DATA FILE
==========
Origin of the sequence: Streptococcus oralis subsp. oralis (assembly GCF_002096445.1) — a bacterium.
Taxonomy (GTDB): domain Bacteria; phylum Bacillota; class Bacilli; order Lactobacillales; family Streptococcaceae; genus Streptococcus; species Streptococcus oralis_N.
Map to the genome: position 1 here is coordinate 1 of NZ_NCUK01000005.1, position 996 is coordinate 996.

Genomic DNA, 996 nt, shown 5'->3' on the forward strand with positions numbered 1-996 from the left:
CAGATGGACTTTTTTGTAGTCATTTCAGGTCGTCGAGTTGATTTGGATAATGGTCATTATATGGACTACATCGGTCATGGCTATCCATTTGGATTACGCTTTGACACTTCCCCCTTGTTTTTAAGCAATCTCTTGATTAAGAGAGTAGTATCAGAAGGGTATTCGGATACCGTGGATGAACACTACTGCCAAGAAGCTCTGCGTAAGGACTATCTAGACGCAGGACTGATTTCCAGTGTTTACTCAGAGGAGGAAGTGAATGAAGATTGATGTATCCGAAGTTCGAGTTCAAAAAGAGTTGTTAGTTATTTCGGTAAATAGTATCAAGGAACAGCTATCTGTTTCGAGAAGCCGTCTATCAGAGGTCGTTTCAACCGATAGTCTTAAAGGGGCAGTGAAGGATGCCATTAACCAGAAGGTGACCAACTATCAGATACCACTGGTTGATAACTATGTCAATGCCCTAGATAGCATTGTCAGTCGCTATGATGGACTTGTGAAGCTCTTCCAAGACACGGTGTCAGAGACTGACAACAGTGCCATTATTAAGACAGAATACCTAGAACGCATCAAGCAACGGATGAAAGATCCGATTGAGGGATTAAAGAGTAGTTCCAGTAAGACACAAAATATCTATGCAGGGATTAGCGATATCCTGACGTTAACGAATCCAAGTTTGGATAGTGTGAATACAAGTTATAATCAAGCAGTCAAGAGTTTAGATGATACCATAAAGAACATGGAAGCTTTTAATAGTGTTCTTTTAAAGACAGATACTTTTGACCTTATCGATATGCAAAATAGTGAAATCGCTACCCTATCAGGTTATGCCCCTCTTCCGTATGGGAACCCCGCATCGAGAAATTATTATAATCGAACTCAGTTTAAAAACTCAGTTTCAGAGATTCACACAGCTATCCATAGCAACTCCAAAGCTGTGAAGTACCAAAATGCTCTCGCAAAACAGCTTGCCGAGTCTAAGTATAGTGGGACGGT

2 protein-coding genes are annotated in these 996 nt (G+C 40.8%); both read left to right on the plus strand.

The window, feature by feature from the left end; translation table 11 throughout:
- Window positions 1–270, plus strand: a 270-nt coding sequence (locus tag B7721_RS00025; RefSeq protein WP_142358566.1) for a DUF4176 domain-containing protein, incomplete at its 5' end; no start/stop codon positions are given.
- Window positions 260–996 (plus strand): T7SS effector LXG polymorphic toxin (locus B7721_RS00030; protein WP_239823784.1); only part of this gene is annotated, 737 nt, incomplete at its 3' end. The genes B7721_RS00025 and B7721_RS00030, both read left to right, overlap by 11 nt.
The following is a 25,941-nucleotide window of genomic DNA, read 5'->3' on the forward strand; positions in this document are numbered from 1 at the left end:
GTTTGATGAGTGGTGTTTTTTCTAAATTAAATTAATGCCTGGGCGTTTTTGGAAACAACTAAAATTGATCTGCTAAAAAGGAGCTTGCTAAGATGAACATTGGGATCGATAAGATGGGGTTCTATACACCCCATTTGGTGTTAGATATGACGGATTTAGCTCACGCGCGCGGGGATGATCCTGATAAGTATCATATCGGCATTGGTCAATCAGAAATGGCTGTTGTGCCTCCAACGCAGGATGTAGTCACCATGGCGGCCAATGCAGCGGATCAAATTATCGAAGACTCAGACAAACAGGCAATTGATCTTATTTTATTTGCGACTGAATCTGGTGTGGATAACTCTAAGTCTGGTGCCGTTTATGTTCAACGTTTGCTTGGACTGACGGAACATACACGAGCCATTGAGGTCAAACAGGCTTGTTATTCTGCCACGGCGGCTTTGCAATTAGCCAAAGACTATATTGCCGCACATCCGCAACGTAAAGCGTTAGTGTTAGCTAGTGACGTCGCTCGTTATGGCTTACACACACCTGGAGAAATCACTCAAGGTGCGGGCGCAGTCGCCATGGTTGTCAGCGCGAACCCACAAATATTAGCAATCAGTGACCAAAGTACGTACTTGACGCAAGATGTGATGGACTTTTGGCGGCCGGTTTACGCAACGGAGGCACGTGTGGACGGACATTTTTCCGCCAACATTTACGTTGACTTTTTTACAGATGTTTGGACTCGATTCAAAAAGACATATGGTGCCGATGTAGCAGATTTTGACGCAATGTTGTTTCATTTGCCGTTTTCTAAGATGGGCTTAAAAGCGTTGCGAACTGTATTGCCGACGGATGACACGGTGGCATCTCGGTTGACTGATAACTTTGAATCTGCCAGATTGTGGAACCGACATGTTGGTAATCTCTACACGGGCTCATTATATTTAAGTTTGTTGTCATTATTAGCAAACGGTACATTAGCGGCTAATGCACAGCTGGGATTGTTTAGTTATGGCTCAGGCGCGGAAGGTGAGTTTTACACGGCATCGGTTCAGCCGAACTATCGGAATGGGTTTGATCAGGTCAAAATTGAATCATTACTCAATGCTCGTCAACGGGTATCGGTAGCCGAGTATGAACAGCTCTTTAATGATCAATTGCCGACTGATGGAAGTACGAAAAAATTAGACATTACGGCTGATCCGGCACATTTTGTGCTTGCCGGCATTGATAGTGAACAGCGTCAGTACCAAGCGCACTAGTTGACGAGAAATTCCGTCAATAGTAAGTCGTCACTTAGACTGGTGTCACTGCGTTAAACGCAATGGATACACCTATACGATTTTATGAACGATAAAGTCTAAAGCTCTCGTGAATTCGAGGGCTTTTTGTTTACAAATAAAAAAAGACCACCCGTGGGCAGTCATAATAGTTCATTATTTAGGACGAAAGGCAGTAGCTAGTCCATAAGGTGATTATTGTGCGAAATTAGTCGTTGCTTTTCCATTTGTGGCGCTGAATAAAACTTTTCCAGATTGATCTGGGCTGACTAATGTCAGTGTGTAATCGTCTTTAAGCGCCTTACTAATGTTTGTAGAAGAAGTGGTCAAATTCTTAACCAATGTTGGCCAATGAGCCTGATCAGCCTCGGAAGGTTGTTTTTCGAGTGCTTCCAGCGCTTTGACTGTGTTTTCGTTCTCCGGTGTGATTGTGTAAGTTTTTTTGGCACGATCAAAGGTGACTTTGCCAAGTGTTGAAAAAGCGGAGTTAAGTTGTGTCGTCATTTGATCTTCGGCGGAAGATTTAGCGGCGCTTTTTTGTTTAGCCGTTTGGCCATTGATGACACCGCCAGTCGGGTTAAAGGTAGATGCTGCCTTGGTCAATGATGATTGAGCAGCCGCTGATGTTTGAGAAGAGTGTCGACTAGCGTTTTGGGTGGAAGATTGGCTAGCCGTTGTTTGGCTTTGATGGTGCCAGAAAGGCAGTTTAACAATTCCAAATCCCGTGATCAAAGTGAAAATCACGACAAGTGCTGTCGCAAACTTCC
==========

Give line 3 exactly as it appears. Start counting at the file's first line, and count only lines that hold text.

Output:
Map to the genome: position 1 here is coordinate 1 of NZ_NCUK01000005.1, position 996 is coordinate 996.